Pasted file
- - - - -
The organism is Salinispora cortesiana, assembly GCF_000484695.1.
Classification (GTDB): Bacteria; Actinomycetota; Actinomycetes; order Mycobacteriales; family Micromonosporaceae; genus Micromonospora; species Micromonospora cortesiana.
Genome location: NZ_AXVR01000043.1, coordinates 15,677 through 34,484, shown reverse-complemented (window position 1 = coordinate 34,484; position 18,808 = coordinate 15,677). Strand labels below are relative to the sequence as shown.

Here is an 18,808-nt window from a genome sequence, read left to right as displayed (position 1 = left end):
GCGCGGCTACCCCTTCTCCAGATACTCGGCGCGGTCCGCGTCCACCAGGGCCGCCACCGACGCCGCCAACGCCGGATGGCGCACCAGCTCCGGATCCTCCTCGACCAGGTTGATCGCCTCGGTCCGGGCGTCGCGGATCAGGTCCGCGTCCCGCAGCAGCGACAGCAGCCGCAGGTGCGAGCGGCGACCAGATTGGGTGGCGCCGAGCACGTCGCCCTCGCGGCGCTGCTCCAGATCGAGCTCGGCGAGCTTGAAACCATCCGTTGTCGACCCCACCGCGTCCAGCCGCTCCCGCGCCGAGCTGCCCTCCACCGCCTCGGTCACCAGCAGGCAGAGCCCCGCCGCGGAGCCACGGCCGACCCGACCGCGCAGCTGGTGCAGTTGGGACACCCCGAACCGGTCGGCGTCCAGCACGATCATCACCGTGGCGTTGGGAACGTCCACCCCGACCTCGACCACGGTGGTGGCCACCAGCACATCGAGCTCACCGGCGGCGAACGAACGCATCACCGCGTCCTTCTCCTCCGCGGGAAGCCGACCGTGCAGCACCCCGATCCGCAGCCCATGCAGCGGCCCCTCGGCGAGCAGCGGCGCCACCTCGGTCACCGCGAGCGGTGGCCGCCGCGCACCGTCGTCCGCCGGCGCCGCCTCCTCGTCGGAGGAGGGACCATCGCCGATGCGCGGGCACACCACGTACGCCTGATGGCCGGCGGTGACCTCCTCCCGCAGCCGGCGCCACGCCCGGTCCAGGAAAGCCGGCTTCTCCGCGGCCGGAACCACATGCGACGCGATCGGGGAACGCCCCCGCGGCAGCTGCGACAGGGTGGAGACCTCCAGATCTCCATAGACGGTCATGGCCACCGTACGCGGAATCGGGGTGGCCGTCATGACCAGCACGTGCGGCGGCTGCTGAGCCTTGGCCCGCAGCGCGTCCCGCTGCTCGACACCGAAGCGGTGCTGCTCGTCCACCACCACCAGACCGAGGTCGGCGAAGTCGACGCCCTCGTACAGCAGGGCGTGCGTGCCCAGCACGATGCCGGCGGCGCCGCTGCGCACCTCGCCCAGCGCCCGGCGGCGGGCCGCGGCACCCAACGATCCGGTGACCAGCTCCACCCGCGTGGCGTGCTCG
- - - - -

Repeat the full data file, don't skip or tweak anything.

The organism is Salinispora cortesiana, assembly GCF_000484695.1.
Classification (GTDB): Bacteria; Actinomycetota; Actinomycetes; order Mycobacteriales; family Micromonosporaceae; genus Micromonospora; species Micromonospora cortesiana.
Genome location: NZ_AXVR01000043.1, coordinates 15,677 through 34,484, shown reverse-complemented (window position 1 = coordinate 34,484; position 18,808 = coordinate 15,677). Strand labels below are relative to the sequence as shown.

Here is an 18,808-nt window from a genome sequence, read left to right as displayed (position 1 = left end):
GCGCGGCTACCCCTTCTCCAGATACTCGGCGCGGTCCGCGTCCACCAGGGCCGCCACCGACGCCGCCAACGCCGGATGGCGCACCAGCTCCGGATCCTCCTCGACCAGGTTGATCGCCTCGGTCCGGGCGTCGCGGATCAGGTCCGCGTCCCGCAGCAGCGACAGCAGCCGCAGGTGCGAGCGGCGACCAGATTGGGTGGCGCCGAGCACGTCGCCCTCGCGGCGCTGCTCCAGATCGAGCTCGGCGAGCTTGAAACCATCCGTTGTCGACCCCACCGCGTCCAGCCGCTCCCGCGCCGAGCTGCCCTCCACCGCCTCGGTCACCAGCAGGCAGAGCCCCGCCGCGGAGCCACGGCCGACCCGACCGCGCAGCTGGTGCAGTTGGGACACCCCGAACCGGTCGGCGTCCAGCACGATCATCACCGTGGCGTTGGGAACGTCCACCCCGACCTCGACCACGGTGGTGGCCACCAGCACATCGAGCTCACCGGCGGCGAACGAACGCATCACCGCGTCCTTCTCCTCCGCGGGAAGCCGACCGTGCAGCACCCCGATCCGCAGCCCATGCAGCGGCCCCTCGGCGAGCAGCGGCGCCACCTCGGTCACCGCGAGCGGTGGCCGCCGCGCACCGTCGTCCGCCGGCGCCGCCTCCTCGTCGGAGGAGGGACCATCGCCGATGCGCGGGCACACCACGTACGCCTGATGGCCGGCGGTGACCTCCTCCCGCAGCCGGCGCCACGCCCGGTCCAGGAAAGCCGGCTTCTCCGCGGCCGGAACCACATGCGACGCGATCGGGGAACGCCCCCGCGGCAGCTGCGACAGGGTGGAGACCTCCAGATCTCCATAGACGGTCATGGCCACCGTACGCGGAATCGGGGTGGCCGTCATGACCAGCACGTGCGGCGGCTGCTGAGCCTTGGCCCGCAGCGCGTCCCGCTGCTCGACACCGAAGCGGTGCTGCTCGTCCACCACCACCAGACCGAGGTCGGCGAAGTCGACGCCCTCGTACAGCAGGGCGTGCGTGCCCAGCACGATGCCGGCGGCGCCGCTGCGCACCTCGCCCAGCGCCCGGCGGCGGGCCGCGGCACCCAACGATCCGGTGACCAGCTCCACCCGCGTGGCGTGCTCG